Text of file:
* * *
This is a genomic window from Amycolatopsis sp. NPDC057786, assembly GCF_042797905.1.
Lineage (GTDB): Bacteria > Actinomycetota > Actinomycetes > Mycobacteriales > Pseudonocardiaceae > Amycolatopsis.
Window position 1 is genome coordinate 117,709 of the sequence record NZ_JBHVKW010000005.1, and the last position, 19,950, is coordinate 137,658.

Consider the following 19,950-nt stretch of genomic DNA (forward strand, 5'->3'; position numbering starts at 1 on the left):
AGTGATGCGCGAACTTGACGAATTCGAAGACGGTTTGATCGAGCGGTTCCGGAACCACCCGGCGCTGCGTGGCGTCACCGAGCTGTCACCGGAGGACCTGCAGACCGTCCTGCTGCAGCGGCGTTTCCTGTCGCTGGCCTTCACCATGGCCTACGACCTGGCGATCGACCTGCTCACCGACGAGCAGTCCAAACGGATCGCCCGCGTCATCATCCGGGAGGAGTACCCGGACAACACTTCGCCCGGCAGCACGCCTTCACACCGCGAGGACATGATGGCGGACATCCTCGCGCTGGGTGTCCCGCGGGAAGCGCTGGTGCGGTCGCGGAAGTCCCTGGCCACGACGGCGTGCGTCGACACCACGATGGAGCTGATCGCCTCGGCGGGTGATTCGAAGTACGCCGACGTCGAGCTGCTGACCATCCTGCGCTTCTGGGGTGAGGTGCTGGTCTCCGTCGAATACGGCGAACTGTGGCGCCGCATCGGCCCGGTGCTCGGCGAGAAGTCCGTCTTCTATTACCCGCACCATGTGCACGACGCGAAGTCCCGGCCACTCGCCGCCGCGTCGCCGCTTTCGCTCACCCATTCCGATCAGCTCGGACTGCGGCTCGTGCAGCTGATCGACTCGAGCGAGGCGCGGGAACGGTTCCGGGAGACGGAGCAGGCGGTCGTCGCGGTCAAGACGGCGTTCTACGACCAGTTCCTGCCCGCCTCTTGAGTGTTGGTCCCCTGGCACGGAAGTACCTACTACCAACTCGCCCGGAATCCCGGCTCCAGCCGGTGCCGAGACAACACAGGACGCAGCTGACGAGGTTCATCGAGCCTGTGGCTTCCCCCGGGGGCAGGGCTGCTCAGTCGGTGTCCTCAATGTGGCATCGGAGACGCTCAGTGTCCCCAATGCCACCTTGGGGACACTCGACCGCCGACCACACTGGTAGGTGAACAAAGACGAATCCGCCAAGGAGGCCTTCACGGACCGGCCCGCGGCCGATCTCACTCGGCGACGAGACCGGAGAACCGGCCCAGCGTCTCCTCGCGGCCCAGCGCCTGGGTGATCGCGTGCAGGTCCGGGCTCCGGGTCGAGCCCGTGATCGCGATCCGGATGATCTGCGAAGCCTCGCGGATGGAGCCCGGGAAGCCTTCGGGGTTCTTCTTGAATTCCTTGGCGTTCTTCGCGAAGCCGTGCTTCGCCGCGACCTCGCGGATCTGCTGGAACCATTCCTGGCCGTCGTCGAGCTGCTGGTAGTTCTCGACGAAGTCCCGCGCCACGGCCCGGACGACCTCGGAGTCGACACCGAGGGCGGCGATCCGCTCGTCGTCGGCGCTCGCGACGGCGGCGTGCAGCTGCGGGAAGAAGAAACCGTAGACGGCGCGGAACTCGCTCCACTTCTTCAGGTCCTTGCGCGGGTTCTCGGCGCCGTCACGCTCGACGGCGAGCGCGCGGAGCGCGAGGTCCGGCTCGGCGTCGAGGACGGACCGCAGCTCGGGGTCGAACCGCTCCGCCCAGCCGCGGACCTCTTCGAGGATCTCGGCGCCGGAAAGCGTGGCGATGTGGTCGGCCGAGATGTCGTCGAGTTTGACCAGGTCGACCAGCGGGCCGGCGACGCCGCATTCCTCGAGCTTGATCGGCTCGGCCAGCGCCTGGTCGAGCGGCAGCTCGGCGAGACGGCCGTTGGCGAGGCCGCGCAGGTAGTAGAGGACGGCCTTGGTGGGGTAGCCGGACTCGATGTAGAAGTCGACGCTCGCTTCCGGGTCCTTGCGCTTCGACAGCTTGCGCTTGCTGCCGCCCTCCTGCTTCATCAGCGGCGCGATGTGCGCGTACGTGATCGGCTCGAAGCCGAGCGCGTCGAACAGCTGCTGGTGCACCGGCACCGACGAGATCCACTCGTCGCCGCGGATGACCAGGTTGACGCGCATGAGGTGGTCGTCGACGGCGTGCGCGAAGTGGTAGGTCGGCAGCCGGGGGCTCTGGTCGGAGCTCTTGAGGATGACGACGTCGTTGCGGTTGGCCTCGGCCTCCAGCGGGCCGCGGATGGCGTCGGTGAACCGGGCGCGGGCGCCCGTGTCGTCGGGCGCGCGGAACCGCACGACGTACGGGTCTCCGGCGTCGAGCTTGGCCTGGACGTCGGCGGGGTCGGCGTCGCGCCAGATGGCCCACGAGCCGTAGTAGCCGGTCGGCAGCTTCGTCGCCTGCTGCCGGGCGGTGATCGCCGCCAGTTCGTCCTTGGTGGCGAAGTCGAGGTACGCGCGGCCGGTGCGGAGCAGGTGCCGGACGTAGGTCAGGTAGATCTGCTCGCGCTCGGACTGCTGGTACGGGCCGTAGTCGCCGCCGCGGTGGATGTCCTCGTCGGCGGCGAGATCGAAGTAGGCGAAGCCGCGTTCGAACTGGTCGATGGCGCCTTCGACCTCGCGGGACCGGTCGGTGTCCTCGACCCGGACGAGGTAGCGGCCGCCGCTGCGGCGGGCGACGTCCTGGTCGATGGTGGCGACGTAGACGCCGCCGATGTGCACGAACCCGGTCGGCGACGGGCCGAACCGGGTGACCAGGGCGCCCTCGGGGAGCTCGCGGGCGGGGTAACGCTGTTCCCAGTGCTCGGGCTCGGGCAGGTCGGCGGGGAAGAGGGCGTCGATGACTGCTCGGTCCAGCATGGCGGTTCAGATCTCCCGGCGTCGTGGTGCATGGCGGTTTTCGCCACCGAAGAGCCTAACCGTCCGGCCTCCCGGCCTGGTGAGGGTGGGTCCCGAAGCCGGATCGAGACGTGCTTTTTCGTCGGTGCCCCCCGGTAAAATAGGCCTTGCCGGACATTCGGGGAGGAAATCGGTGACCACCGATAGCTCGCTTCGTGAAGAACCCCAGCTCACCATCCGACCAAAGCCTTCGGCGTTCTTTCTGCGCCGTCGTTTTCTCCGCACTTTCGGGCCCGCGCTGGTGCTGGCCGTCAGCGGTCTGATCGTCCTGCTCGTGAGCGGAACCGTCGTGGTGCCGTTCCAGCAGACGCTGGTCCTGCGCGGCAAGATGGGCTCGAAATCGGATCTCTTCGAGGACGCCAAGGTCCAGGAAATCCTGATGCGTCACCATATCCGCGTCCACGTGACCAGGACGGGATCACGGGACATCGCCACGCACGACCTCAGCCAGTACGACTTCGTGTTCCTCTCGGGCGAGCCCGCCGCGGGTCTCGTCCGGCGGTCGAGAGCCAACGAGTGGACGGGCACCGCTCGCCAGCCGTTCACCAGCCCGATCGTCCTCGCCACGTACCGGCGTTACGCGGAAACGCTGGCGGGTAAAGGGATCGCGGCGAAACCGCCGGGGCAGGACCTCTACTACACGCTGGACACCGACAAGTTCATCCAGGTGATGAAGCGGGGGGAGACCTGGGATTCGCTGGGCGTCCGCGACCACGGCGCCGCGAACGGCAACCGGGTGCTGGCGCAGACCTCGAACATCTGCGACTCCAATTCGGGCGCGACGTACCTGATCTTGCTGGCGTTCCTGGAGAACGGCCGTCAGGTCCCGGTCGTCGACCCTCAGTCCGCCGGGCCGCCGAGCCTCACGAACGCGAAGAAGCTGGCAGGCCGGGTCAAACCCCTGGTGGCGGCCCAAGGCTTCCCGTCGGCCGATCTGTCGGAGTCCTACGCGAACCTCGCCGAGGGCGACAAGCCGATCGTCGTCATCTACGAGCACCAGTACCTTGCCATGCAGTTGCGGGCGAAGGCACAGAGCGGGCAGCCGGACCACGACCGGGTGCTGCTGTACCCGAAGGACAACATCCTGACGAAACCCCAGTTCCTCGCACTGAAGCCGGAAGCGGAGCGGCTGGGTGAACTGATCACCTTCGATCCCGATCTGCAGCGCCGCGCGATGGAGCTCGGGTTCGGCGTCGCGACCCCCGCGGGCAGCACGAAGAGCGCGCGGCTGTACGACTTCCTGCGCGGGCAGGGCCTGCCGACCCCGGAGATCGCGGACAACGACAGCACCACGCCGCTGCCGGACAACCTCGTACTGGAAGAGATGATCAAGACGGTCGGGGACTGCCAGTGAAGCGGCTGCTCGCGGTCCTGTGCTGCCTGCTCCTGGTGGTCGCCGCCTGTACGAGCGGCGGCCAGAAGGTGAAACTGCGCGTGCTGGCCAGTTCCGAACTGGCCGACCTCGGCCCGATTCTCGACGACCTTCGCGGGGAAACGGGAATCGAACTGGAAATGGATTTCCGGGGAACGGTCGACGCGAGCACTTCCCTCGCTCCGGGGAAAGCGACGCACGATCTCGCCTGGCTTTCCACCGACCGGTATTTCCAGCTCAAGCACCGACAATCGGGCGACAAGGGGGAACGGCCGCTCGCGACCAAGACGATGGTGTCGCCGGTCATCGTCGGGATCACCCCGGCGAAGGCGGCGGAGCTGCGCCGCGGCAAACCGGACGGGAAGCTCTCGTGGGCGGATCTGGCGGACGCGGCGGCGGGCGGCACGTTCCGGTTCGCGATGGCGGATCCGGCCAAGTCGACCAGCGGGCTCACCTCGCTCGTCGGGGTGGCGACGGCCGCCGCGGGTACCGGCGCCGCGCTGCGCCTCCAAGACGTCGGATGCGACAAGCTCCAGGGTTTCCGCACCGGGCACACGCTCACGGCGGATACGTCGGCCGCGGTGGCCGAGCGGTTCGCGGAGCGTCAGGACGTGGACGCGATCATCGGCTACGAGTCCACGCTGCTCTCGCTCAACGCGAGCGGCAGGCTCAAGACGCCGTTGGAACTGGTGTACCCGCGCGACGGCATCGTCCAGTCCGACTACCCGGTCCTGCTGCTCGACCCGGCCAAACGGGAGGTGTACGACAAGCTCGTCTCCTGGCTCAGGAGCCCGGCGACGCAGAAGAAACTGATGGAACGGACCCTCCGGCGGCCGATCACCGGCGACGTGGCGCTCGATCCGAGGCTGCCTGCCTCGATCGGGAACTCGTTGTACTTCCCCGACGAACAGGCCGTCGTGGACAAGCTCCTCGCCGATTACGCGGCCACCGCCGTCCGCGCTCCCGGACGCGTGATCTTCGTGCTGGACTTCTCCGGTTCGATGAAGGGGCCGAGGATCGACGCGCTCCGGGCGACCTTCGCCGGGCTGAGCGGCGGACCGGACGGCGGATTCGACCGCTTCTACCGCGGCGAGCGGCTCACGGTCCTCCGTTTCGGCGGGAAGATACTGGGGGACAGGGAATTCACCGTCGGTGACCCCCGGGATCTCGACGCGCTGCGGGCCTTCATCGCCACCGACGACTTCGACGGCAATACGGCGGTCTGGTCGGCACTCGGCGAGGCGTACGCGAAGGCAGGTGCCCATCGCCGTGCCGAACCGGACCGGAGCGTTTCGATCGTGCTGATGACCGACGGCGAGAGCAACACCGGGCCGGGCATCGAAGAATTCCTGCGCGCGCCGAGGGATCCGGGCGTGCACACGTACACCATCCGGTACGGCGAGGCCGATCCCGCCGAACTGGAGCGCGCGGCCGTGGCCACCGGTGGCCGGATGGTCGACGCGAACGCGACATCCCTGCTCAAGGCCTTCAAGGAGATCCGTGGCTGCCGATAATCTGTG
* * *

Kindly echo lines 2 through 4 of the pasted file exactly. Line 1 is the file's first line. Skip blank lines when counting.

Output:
Lineage (GTDB): Bacteria > Actinomycetota > Actinomycetes > Mycobacteriales > Pseudonocardiaceae > Amycolatopsis.
Window position 1 is genome coordinate 117,709 of the sequence record NZ_JBHVKW010000005.1, and the last position, 19,950, is coordinate 137,658.

Consider the following 19,950-nt stretch of genomic DNA (forward strand, 5'->3'; position numbering starts at 1 on the left):